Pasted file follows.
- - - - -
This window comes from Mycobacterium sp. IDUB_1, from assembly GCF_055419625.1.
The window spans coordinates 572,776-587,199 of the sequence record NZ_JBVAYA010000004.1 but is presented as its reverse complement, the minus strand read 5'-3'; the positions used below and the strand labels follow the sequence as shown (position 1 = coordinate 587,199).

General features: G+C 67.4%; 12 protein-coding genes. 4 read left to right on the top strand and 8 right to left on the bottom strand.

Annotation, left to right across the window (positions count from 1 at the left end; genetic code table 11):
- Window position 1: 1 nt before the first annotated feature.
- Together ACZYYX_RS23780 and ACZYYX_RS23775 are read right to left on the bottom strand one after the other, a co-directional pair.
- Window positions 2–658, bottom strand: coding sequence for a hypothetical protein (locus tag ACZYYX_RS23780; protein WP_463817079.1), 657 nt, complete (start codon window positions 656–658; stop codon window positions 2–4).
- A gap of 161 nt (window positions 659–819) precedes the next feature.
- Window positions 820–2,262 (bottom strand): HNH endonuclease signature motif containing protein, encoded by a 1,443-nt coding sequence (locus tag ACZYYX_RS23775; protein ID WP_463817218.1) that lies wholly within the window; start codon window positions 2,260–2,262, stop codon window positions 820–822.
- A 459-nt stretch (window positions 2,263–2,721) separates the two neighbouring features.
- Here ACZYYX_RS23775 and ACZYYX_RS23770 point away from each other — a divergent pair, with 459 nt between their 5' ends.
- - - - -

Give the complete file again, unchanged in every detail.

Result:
This window comes from Mycobacterium sp. IDUB_1, from assembly GCF_055419625.1.
The window spans coordinates 572,776-587,199 of the sequence record NZ_JBVAYA010000004.1 but is presented as its reverse complement, the minus strand read 5'-3'; the positions used below and the strand labels follow the sequence as shown (position 1 = coordinate 587,199).

General features: G+C 67.4%; 12 protein-coding genes. 4 read left to right on the top strand and 8 right to left on the bottom strand.

Annotation, left to right across the window (positions count from 1 at the left end; genetic code table 11):
- Window position 1: 1 nt before the first annotated feature.
- Together ACZYYX_RS23780 and ACZYYX_RS23775 are read right to left on the bottom strand one after the other, a co-directional pair.
- Window positions 2–658, bottom strand: coding sequence for a hypothetical protein (locus tag ACZYYX_RS23780; protein WP_463817079.1), 657 nt, complete (start codon window positions 656–658; stop codon window positions 2–4).
- A gap of 161 nt (window positions 659–819) precedes the next feature.
- Window positions 820–2,262 (bottom strand): HNH endonuclease signature motif containing protein, encoded by a 1,443-nt coding sequence (locus tag ACZYYX_RS23775; protein ID WP_463817218.1) that lies wholly within the window; start codon window positions 2,260–2,262, stop codon window positions 820–822.
- A 459-nt stretch (window positions 2,263–2,721) separates the two neighbouring features.
- Here ACZYYX_RS23775 and ACZYYX_RS23770 point away from each other — a divergent pair, with 459 nt between their 5' ends.